Structual Timbers Radiata pine and Oregon
The species originates in California USA, where it is known as Monterey Pine.
In New Zealand and Australia the species is grown in renewable plantation forests. Through selective breeding over many generations in New Zealand and Australia the Radiata pine tree now has significantly superior characteristics to those of the Monterey Pine and also to those of Radiata pine grown in other countries.
In New Zealand, the timber is graded into categories/grades that are applicable to specific end uses, the broad categories being Structural, Appearance, Remanufacturing and Industrial. There are a number of separate grades within each of these categories.
Most sizes and grades are readily available, with the most popular specifications nearly always in stock.
Radiata Pine Grading:
In the past couple of years, the softwood industry has introduced a range of new Machine-Graded Pine (MGP) grades that are specific to their timber. These stress grades are the result of new trends in the testing, evaluation, quality control, and grading of timber to give a more accurate assessment of the properties of a particular timber.
MGP grades apply only to softwood, but allow the timber to be substituted for F-graded timber where the MGP-grade properties exceed those of the particular F-grade specified. Builders are not allowed to substitute F-grades for MGP grades.
Australian and New Zealand plantation pine, for structural purposes, is available as seasoned grades of F5, F7, F8, F11, and F14, as well as MGP10, MGP12, and MGP15. Remember that in each case, the higher number of the F-grade or MGP grade, then the stronger the timber.
Applications and Uses:
Radiata pine is possibly the most versatile timber in the world. Subject to correct grade selection, appropriate preservative treatment and drying, the timber will perform extremely well in every end use application in which timber is typically used. Very popular for use in areas where a stained or painted finish is required. Modern technology can now produce any profile in finger-jointed radiata up to 6 metres long. Ideal for picture frame moulding as well as skirting and architraves.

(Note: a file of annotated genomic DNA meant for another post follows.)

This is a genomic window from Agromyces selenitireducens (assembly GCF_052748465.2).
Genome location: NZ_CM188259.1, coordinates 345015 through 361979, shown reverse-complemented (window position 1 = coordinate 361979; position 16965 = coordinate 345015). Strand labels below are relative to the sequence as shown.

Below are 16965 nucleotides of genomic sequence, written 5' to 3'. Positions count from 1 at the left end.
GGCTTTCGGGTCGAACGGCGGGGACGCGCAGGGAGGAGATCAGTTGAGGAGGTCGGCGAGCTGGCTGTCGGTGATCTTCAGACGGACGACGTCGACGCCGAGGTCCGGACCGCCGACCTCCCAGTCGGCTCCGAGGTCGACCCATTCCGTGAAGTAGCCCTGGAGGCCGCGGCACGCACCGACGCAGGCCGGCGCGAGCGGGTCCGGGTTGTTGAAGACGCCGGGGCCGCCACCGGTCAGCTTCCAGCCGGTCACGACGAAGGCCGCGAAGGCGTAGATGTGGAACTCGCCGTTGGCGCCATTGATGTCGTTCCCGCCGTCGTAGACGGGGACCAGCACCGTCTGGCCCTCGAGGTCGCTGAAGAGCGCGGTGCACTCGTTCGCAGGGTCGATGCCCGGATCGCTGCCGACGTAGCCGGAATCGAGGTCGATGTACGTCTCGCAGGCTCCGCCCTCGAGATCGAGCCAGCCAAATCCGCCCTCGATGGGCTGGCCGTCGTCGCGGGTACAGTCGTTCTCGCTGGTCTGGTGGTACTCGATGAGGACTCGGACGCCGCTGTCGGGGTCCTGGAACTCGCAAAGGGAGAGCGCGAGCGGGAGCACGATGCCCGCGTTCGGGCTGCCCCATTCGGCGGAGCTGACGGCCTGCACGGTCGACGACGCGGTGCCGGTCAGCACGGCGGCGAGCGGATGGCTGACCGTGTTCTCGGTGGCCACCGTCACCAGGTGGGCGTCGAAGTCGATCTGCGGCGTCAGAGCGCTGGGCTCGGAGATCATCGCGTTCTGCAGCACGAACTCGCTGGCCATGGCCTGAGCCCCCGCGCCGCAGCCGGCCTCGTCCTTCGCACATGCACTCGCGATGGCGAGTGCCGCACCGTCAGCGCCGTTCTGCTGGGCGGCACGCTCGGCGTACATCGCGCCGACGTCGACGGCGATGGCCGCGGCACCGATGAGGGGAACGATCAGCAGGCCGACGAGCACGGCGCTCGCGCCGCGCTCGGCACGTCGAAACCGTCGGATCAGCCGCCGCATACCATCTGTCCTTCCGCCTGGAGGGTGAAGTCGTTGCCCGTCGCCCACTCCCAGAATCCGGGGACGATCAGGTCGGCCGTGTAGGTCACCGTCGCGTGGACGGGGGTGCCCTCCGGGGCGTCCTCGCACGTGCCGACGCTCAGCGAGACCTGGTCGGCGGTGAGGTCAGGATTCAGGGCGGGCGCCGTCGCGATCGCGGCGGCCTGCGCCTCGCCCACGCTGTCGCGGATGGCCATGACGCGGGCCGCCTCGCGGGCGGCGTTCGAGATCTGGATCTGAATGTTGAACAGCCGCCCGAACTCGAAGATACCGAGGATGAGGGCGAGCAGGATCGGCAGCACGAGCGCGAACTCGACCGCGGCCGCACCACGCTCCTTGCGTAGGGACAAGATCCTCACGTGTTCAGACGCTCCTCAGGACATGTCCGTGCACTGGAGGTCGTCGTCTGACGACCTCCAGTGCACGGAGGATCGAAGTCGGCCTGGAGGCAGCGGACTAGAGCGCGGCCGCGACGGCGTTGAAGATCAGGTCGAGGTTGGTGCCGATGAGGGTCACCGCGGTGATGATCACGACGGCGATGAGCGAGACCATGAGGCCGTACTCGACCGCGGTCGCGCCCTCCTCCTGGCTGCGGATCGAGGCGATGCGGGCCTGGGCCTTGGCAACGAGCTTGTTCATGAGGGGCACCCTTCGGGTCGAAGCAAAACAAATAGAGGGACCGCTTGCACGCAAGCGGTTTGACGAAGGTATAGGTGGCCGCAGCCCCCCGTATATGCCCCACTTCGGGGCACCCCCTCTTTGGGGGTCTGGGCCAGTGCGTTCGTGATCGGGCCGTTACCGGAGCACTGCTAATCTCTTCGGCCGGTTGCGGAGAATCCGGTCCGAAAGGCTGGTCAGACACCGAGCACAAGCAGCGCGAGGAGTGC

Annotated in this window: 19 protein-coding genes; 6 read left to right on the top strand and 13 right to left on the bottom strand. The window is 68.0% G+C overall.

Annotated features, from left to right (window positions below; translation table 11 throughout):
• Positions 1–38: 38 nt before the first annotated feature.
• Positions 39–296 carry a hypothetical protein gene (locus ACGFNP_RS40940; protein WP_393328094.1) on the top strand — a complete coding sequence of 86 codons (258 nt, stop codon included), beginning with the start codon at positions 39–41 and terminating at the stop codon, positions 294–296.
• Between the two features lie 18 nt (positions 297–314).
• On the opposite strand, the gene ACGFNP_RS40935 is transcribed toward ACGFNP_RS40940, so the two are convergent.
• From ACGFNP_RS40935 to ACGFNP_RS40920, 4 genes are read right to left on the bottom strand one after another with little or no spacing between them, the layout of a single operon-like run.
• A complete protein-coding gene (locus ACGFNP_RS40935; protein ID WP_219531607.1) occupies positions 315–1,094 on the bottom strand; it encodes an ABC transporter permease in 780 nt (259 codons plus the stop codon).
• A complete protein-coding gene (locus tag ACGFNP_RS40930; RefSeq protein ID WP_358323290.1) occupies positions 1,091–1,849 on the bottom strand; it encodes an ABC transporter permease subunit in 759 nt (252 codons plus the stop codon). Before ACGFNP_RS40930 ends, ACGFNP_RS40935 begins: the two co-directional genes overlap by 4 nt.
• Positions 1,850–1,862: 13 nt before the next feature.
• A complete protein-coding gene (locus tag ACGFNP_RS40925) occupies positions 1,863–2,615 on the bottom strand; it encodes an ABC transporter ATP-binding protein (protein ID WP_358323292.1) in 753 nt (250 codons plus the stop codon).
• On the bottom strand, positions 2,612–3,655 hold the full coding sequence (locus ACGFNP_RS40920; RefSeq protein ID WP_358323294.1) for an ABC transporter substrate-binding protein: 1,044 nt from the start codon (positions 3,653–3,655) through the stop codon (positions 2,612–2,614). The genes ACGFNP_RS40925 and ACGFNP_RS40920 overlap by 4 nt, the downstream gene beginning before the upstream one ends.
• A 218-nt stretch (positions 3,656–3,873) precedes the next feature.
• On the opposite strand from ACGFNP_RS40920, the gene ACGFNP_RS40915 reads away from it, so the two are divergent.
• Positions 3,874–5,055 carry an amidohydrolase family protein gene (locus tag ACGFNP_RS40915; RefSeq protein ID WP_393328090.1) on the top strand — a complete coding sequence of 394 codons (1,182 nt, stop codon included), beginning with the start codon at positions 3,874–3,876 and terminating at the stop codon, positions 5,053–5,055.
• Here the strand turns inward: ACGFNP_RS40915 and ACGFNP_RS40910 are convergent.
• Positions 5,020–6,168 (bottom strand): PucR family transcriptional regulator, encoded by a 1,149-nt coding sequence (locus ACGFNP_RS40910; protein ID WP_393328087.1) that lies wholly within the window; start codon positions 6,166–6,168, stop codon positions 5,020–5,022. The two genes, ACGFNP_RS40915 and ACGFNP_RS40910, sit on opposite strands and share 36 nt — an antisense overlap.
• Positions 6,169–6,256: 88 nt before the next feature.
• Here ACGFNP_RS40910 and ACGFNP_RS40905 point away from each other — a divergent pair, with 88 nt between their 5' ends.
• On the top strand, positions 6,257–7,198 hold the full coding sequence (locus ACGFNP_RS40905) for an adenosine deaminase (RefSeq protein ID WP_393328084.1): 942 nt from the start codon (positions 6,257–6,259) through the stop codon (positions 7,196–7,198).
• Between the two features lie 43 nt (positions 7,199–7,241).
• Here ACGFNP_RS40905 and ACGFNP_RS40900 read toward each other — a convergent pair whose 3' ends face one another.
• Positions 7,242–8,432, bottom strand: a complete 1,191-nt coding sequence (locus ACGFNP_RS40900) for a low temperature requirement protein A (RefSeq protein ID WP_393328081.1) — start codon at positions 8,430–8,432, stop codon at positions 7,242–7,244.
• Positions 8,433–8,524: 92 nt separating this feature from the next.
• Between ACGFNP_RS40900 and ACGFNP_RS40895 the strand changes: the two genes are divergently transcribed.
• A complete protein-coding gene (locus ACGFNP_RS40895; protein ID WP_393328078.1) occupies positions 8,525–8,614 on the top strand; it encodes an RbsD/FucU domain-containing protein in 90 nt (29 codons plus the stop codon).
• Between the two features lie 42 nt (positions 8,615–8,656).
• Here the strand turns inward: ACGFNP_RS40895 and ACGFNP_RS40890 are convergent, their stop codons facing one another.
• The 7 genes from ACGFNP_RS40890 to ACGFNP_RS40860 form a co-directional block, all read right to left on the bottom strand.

Oregon (pseudotsuga spp.) or Douglas fir, is native to eastern America, from Mexico to British Columbia. There, it is one of the most important commercial softwoods. The species originated in North America, however, it was introduced into New Zealand in the 1800's.
In New Zealand, the species is grown throughout the country, with the major forests being located in the central North Island, Nelson, and Tapanui areas. Mature virgin forest Oregon is classed as durable; however, the plantation product, if exposed to the weather, must be adequately waterproofed and maintained.
The easy workability and high strength-to-weight ratio of Douglas fir complement its structural strength to provide builders with an ideal general purpose wood for all phases of residential or light commercial timber frame construction. Douglas fir is stable in use, holds nails and screws securely, readily accepts glues, and is boldly attractive when left exposed to view in applications such as post and beam construction.
The hardness, texture and attractive colouration of Douglas fir rival those of many hardwoods commonly used in the manufacture of windows, doors, roller blinds, mouldings, ceilings, furniture and interior trim. The wood is easy to dry, particularly in clear grades and exhibits little tendency to check, warp, cup, twist, or split.
Applications and Uses:
Green Douglas Fir is used for the manufacture of residential roof trusses, wall frame, exposed beams and rafters. Kiln dried Douglas Fir can be used for interior panelling and joinery.